Where do I start? Let’s start with the scholarly consensus.
“The consensus among scholars is that the bomb was not needed to avoid an invasion of Japan and to end the war within a relatively short time. It is clear that alternatives to the bomb existed and that Truman and his advisers knew it”, J. Samuel Walker, “The Decision to Use the Bomb: A Historiographical Update*,” DIPH Diplomatic History 14.1 (1990): 97–114.
Now let’s look at the primary sources material, the actual historical sources.
Admiral Leahy (Chief of Staff to Roosevelt and Truman), wrote this seven weeks before the bombing of Hiroshima.
“It is my opinion at the present time that a surrender of Japan can be arranged with terms that can be accepted by Japan and that will make fully satisfactory provisions for America’s defense against future trans-Pacific aggression.”, Educational Foundation for Nuclear Science Inc, Bulletin of the Atomic Scientists (Educational Foundation for Nuclear Science, Inc., 1985), 36.
After the bombs were dropped he maintained his view that they were totally unnecessary and gave no support to the war effort.
“It is my opinion that the use of this barbarous weapon at Hiroshima and Nagasaki was of no material assistance in our war against Japan. The Japanese were already defeated and ready to surrender because of the effective sea blockade and the successful bombing with conventional weapons.”, Joseph Grieco, G. John Ikenberry, and Michael Mastanduno, Introduction to International Relations: Enduring Questions and Contemporary Perspectives (Palgrave Macmillan, 2014), 210.
When Eisenhower was informed of the decision to drop the bomb, he had grave doubts. He wrote this in his memoirs, recording his reaction when told of the decision by the Secretary of War long before the bomb was deployed.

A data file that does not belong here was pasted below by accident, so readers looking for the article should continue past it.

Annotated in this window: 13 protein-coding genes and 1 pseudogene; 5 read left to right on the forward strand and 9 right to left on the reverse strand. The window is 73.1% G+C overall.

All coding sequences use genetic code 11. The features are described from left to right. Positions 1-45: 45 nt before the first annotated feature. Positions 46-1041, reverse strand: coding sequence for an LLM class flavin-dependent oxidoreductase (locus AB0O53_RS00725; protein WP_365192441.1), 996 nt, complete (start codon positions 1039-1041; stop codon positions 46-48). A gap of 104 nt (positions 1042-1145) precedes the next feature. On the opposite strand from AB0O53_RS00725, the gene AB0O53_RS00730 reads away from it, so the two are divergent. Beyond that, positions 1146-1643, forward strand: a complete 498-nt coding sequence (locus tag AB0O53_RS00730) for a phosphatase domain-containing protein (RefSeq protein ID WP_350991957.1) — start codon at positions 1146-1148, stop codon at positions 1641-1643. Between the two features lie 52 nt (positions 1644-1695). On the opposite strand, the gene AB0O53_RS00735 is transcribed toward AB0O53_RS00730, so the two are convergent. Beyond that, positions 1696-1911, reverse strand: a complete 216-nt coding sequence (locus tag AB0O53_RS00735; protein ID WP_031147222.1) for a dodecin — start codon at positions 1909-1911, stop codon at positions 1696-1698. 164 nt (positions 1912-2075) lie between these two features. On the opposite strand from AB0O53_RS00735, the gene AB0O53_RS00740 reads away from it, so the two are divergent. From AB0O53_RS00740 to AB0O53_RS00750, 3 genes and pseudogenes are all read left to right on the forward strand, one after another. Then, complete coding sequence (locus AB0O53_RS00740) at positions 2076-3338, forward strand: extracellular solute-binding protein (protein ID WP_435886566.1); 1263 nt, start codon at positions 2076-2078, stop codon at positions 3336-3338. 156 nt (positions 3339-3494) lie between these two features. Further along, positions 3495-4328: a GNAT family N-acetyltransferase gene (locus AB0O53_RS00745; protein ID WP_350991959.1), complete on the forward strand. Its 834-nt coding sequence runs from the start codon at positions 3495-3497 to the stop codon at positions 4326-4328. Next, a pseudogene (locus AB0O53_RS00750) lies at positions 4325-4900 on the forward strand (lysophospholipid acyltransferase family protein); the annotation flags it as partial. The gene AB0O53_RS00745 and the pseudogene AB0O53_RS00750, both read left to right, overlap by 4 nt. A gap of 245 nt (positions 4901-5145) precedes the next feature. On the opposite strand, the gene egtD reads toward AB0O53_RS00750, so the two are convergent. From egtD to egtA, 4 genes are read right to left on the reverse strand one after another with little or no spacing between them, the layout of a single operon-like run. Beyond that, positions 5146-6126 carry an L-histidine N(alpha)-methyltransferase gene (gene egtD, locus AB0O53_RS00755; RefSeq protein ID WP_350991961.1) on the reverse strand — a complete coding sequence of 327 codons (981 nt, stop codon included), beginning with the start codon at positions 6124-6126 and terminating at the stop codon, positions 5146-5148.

“During his recitation of the relevant facts, I had been conscious of a feeling of depression and so I voiced to him my grave misgivings, first on the basis of my belief that Japan was already defeated and that dropping the bomb was completely unnecessary, and secondly because I thought that our country should avoid shocking world opinion by the use of a weapon whose employment was, I thought, no longer mandatory as a measure to save American lives.”, Educational Foundation for Nuclear Science Inc, Bulletin of the Atomic Scientists (Educational Foundation for Nuclear Science, Inc., 1985), 36.
In 1945 he expressed his opinion to the Secretary of War that the bomb was not necessary.
“Eisenhower, at least, seems to have expressed the view to Stimson in mid-1945 that the bomb should not be used because, “first, the Japanese were ready to surrender and it wasn’t necessary to hit them with that awful thing.””, Educational Foundation for Nuclear Science Inc, Bulletin of the Atomic Scientists (Educational Foundation for Nuclear Science, Inc., 1975), 40.
In 1945 Hoover sent a memorandum to Truman saying that peace with Japan could be arranged without the need for further conflict (such as the bombs or a land invasion). In 1946 he described this memorandum to Douglas MacArthur. Interestingly, MacArthur agreed with Hoover, saying that both military losses and the use of the bombs could have been completely avoided.
“I told MacArthur of my memorandum of mid-May 1945 to Truman, that peace could be had with Japan by which our major objectives would be accomplished. MacArthur said that was correct and that we would have avoided all of the losses, the Atomic bomb, and the entry of Russia into Manchuria”, Gar Alperovitz, The Decision to Use the Atomic Bomb (Knopf Doubleday Publishing Group, 2010), 351.
MacArthur himself said he saw no military justification for dropping the bomb.